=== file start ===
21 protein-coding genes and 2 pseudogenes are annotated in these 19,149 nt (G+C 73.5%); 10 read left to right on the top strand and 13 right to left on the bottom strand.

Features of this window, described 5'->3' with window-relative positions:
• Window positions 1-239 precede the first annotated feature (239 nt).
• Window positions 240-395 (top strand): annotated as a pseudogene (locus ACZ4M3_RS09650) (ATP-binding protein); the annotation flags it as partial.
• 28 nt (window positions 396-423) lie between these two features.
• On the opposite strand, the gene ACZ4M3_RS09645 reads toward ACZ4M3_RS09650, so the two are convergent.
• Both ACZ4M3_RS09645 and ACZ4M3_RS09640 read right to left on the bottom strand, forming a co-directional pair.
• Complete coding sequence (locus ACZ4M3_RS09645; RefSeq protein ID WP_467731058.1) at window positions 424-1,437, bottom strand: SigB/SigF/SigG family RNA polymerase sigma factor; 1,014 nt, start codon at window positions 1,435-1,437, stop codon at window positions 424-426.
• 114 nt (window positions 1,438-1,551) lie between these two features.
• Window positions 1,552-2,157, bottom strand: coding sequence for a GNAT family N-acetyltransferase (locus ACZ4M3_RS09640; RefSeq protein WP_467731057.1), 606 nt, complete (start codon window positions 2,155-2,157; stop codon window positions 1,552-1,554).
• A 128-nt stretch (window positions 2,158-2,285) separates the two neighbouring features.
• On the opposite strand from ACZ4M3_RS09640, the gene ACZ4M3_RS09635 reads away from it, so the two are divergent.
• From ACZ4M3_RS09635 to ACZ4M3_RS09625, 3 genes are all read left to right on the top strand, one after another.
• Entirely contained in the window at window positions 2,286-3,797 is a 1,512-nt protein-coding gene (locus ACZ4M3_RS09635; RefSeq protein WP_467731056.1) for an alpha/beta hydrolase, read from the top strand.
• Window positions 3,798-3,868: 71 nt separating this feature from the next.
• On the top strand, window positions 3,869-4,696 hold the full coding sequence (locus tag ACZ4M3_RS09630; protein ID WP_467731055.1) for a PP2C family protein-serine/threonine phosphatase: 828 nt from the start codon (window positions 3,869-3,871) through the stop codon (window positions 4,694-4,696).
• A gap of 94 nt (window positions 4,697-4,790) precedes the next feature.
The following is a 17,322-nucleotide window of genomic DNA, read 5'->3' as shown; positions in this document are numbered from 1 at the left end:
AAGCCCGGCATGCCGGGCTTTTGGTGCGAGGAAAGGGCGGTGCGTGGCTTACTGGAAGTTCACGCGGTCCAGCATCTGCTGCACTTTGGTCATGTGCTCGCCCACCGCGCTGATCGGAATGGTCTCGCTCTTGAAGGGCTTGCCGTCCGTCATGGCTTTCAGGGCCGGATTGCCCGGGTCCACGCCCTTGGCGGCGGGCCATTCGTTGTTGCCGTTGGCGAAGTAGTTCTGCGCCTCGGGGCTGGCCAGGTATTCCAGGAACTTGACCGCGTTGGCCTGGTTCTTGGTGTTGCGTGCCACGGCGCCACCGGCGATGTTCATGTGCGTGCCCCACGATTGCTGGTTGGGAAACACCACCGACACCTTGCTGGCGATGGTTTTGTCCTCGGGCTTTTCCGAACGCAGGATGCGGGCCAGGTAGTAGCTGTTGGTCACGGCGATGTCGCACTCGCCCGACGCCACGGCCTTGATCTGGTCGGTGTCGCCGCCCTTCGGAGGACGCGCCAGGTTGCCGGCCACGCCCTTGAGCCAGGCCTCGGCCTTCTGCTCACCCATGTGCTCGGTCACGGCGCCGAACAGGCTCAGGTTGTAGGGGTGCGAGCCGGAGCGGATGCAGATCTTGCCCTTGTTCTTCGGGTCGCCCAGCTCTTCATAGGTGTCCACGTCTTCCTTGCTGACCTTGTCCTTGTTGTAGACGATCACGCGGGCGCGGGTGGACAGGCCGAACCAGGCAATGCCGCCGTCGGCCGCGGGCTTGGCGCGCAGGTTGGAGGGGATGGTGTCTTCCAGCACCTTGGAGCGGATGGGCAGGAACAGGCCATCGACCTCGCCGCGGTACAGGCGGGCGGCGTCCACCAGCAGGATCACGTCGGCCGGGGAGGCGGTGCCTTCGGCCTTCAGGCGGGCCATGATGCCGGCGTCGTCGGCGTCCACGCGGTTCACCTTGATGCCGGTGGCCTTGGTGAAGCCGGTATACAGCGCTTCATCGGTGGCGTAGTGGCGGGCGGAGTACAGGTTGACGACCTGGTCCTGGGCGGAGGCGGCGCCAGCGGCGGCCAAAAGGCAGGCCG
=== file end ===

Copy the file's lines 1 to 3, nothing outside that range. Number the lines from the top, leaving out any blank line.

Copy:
21 protein-coding genes and 2 pseudogenes are annotated in these 19,149 nt (G+C 73.5%); 10 read left to right on the top strand and 13 right to left on the bottom strand.

Features of this window, described 5'->3' with window-relative positions:
• Window positions 1-239 precede the first annotated feature (239 nt).